HMCS Unicorn members are more commonly at the helm of a small boat during an evacuation than on the deck of a Canadian warship — thanks to the sacrifices of others.
During the Second World War, the Saskatoon naval base provided training for roughly 3,600 sailors.
In recent decades, there has been a shift in focus to “taking care of Canadians at home, making sure that families are protected, making sure that communities are actually secure,” said Cmdr. Gary Gregor, head of HMCS Unicorn.
Due in part to proximity, Unicorn reservists are valuable during flooding in Manitoba. In 1997, members assisted with the Flood of the Century along the Red River. Reservists helped again in 2011 and in other areas over several years.
Significant rainfall in southern Manitoba this fall prompted officials to open the Red River Floodway. The unusual move occurred along with a flood warning for some communities south of Winnipeg.
As naval reservists, Gregor said Unicorn members will likely be providing aid to the area again.
“We’ve been led to believe that there is almost certainly going to be some degree of flooding next spring,” Gregor said.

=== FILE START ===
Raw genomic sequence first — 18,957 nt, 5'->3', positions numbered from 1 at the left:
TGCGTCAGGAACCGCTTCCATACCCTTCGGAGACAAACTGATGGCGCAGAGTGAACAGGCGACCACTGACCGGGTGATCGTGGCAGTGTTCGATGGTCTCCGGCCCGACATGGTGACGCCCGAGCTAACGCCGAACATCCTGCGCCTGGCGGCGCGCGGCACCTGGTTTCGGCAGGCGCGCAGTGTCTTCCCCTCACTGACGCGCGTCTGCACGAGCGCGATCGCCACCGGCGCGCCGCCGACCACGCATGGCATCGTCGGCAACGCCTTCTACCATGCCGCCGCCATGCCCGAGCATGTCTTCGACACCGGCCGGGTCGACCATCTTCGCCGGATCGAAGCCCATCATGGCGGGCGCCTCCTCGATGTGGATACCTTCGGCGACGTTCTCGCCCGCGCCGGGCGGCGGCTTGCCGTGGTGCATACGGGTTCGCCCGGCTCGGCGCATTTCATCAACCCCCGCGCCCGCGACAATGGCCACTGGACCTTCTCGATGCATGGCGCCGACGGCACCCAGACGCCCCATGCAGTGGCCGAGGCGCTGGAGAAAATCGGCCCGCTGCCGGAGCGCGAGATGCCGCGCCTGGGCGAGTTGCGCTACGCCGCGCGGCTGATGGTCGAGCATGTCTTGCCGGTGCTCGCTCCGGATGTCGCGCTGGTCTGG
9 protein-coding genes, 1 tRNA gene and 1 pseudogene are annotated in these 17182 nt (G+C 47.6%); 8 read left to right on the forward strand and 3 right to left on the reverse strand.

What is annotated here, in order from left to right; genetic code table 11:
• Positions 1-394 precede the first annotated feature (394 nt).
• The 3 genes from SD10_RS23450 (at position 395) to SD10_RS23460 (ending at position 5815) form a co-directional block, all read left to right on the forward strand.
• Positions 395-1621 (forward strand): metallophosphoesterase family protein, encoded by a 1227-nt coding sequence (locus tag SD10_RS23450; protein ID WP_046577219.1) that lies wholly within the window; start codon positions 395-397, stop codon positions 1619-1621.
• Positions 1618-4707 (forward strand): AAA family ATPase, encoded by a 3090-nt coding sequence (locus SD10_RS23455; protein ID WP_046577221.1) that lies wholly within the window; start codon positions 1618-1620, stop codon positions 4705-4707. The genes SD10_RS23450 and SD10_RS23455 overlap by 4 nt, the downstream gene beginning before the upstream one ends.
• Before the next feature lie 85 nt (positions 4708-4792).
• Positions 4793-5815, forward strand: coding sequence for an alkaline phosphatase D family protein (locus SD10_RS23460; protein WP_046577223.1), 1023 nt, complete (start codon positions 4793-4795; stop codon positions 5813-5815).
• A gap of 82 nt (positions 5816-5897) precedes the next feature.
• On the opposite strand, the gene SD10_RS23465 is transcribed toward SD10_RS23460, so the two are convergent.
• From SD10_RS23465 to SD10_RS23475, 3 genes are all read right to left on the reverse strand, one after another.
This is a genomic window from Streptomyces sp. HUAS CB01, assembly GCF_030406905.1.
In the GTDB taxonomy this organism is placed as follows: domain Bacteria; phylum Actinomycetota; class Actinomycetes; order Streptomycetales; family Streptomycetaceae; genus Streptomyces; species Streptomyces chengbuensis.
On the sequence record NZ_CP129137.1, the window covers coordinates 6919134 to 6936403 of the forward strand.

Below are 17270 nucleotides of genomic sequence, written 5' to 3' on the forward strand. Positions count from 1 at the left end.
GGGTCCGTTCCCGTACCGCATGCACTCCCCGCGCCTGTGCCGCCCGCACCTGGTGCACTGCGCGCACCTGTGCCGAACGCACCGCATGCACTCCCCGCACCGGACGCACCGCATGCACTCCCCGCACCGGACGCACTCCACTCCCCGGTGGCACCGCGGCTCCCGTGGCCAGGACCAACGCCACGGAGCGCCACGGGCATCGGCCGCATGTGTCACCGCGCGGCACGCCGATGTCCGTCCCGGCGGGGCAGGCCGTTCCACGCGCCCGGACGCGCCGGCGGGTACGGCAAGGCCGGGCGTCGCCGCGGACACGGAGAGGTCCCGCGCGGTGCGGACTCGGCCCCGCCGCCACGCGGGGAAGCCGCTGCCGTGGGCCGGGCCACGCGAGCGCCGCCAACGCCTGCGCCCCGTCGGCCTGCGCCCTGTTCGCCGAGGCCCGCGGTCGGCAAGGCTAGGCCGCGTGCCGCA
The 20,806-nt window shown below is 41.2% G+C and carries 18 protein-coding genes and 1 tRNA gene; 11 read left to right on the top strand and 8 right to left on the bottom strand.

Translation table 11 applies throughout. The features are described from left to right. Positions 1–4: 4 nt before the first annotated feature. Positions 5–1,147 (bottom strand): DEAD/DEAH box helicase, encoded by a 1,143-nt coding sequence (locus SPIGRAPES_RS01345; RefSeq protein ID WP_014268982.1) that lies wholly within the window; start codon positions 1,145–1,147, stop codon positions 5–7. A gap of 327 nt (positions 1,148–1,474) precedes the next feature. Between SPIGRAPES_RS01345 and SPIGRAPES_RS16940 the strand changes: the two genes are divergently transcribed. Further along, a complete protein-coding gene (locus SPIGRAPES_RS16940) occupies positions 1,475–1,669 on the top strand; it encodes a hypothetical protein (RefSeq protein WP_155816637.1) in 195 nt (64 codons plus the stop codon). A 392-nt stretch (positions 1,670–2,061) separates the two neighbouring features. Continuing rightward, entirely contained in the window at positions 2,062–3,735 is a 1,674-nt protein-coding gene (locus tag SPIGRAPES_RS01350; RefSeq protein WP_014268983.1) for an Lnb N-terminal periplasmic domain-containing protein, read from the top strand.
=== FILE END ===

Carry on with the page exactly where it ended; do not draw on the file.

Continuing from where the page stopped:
Usual activities during floods include sandbagging, evacuating people and delivering aid and resources to remote areas. In cases like British Columbia’s wildfires, members can assist in mopping up remnants of blazes.
Unicorn’s members still train for opportunities to augment the Royal Canadian Navy, but not all reservists are deployed abroad.
On Remembrance Day, HMCS Unicorn organized SaskTel Centre’s ceremony — one of the largest indoor remembrance events in Canada. The ceremony incorporated the theme past, present and future.
Sixty-five of the 3,600 sailors trained at HMCS Unicorn never returned from the Second World War.
Cmdr. Matthew Dalzell, chief of staff for the Naval Reserve Western Region, uses HMCS Shawinigan as an example of the real-life implications of war.
On. Nov. 24, 1944, the Flower-class corvette was off the coast of Port aux Basques, N.L., when the warship was torpedoed by a German U-boat.
All hands perished, including three men from Saskatchewan.
“We’re not just dealing with statistics. We’re not just dealing with historical facts,” Dalzell said.
“We have to remember that each of those numbers represents a person, and that they had a story. They had a family.”
Nine Canadian warships were lost in home waters during the Second World War. This year marks the 75th anniversary of the Battle of the Atlantic’s conclusion.
-With files from Adam Brilz